Rock cairn: noun 1. A human-made pile of stones erected to define a trail or mark a memorial 2. A small breed of terrier from Scotland
Cairns are found all over the world, and have different spiritual meanings and historical purposes. When a large rock is placed on top of smaller rocks the cairn is fondly referred to as a “duck cairn” and it’s purpose is to show the way at a turn in the trail.
The second year of an annual backpacking trip with my sister-in-law was one I won’t ever forget. After a whirlwind of juggling kids, activities, work, and musical performances I was ready for the sound of silence that only the mountains can provide.
We thought we had our trip organized, but the plan kept changing. A series of unfortunate events forced us to make a quick decision about where we were going the night before we left, leaving us scrambling to gather the necessary belongings the morning of the trip. It didn’t help that I left a pile of intended clothes back home on the couch that never made it into my bag in my whirlwind to leave my house.
My sister-in-law is a planner. She likes to have her duck cairns pointing her in the right direction. I, on the other hand, am used to being a bit more spontaneous and have always had the habit of doing things more last minute.….call it a rock slide, if you will.
Our final decision was to head into the Cabinet Mountain Wilderness southwest of Libby, MT. We would hike 5.5 miles to Cedar Lake and ascend Dome Mountain the next day. We prepared for wet weather and started our climb through the thick forest with lush vegetation and Cedar creek flowing abundantly next to the trail.
The hike was beautiful but grueling. The elevation gain was steady, and I had packed my bag haphazardly. Mona was hiking along without a problem, being the planner who loaded her belongings in a much more organized way! We had beautiful weather.…partly sunny but cool with the shade of the clouds and cedar canopies. A nice surprise along the path were amazing huckleberry patches that were in their prime.
We made our final ascent to the lower Cedar Lake and took a minute to take in the view and take a rest, then headed up toward upper Cedar Lake.
We no sooner had found our perfect camp site and set up the tent when the sky opened up and a steady downpour of rain followed. We ducked into the tent, popped open a beverage and enjoyed the safety of our dry shelter while having conversation that was not being interrupted by children. The rain and conversation washed away any residual stress that remained before our quick break away from reality. We both soon felt refreshed and excited for our hike the next day.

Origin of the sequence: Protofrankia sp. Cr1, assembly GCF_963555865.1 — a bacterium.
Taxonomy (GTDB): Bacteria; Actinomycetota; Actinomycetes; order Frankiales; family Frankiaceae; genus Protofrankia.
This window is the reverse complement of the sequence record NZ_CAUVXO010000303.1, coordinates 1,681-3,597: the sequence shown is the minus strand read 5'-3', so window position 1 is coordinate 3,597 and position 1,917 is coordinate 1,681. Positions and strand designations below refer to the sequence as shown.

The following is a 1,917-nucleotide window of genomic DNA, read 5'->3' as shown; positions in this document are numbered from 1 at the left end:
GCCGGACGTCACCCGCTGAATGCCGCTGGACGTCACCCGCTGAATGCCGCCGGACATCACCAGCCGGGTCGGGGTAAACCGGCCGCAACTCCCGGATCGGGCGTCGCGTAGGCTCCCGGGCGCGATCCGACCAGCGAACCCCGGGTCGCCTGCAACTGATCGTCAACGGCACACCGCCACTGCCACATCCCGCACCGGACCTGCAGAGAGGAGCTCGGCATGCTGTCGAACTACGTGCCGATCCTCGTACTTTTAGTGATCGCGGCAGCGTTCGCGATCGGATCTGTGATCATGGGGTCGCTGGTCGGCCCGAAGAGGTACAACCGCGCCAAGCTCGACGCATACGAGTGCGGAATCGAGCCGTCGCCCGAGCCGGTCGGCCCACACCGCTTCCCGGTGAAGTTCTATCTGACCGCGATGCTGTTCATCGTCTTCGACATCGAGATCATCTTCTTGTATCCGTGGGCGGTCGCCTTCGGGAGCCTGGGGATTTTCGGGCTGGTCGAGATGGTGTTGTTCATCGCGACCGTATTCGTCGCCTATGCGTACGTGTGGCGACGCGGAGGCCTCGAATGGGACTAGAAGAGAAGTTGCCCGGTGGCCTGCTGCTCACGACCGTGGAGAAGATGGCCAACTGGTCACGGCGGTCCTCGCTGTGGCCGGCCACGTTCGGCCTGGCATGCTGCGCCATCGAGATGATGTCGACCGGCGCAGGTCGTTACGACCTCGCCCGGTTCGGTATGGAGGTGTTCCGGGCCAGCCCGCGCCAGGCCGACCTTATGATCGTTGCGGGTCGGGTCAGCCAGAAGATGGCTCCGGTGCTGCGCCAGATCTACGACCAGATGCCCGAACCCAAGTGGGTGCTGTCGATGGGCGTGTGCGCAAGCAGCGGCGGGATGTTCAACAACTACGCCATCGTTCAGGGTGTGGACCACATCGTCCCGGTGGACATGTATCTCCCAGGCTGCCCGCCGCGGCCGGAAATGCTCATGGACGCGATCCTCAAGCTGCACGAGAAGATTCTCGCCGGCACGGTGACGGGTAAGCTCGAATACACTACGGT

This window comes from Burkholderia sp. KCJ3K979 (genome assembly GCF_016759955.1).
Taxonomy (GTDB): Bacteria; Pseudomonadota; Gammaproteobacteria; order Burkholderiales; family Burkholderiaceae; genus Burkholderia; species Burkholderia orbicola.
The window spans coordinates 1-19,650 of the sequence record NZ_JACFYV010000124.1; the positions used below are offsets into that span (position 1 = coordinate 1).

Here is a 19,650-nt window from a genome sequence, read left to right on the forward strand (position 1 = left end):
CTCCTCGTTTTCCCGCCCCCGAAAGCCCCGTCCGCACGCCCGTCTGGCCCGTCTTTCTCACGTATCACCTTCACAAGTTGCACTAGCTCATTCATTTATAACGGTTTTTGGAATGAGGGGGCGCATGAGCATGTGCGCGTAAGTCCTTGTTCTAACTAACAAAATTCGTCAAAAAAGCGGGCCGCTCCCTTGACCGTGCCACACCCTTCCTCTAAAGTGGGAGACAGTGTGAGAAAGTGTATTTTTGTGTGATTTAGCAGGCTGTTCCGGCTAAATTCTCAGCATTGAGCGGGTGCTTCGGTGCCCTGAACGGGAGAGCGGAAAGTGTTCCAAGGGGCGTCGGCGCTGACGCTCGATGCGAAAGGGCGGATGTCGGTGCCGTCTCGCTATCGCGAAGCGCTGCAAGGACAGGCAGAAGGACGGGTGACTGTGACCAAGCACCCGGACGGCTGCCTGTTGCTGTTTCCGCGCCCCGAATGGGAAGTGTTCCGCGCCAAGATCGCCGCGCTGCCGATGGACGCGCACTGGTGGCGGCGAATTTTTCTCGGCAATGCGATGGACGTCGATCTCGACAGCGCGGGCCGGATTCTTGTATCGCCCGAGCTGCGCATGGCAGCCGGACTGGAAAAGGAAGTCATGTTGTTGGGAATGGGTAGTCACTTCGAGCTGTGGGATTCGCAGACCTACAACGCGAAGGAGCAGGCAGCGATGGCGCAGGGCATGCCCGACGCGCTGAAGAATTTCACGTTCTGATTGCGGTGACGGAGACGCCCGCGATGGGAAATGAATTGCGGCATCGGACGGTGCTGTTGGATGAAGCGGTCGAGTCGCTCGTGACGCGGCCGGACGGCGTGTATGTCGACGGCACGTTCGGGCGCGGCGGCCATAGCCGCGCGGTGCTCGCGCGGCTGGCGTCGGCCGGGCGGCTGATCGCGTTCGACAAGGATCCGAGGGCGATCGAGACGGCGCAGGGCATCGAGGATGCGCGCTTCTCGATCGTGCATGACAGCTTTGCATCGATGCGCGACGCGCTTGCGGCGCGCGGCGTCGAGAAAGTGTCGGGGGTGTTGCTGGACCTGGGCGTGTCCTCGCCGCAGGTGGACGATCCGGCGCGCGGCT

The weather gods smiled upon us, leaving us with a beautiful aroma in our luxury retreat for the night, and enough break in the weather to get a fire going to cook up some dinner. No fish this year, and our little mountain goat from last year’s trip was fondly missed. However, after an amazing lightning and thunder-storm during the night (which Mo slept right through) our one and only wildlife friend of the trip made his appearance at approximately 7:45 am the next morning. An obnoxious squirrel, who situated himself on a tree limb right above our tent was chirping more fervently than any cuckoo clock I have ever heard.
Later, we thanked him. We lazily made our way out of our tent and were blown away by the beauty of the blue sky reflecting on crystal blue Cedar Lake with Dome Mountain beckoning us to her peak.
We ate a good breakfast, packed a day bag, and headed up the trail, which took us away from the lake and through diverse landscapes. The various wildflowers scented the mountain air and birds serenaded our efforts. The trail was good desensitization for anyone afraid of heights (aka: ME on occasion) as it hugged the mountainside and forced us to pay attention to every step we were taking. It was easy to be distracted by the view as we climbed further and further up in elevation and were able to see peaks and mountain ranges for miles.
We hesitated at a fork in the road that wasn’t well-marked and continued on, later to learn we had gone off track, extending our trip another couple of miles, but worth the beautiful view we received from a different vantage point. Another spontaneous gift!
After backtracking we found ourselves near summit where the last ascent was rugged terrain of rock piles. It took some fancy footwork and concentration to stay balanced but seeing the end in sight was great motivation.
After taking in the view from every angle we realized we didn’t see Cedar Lake. Upon further observation and looking over at another summit we saw more rock cairns.
More ridge hiking and rock dancing took place until we made it to yet another summit.….the elusive peak of Dome Mountain-finally!
What a wonderful, quick, adventurous trip we had! After all the obstacles we encountered trying to make this trip come to fruition I believe Mona and I learned something about ourselves and each other. I sometimes do not plan enough, and preparation is important. She sometimes plans too much, and flexibility is important.
The rock cairns that were erected on both the peaks we reached were great reminders of life and balance. Each rock represents events in our life. Some are weathered and sharp, some big and some small. The structure signifies the whole person, made up of all our events, thoughts, experiences, and even where we are heading. The exciting thing is that we have the power to take all those little pieces of our lives and shape them however we want!
LIFE LESSON? Embrace your rock cairn and enjoy the view!
by Jen Slayden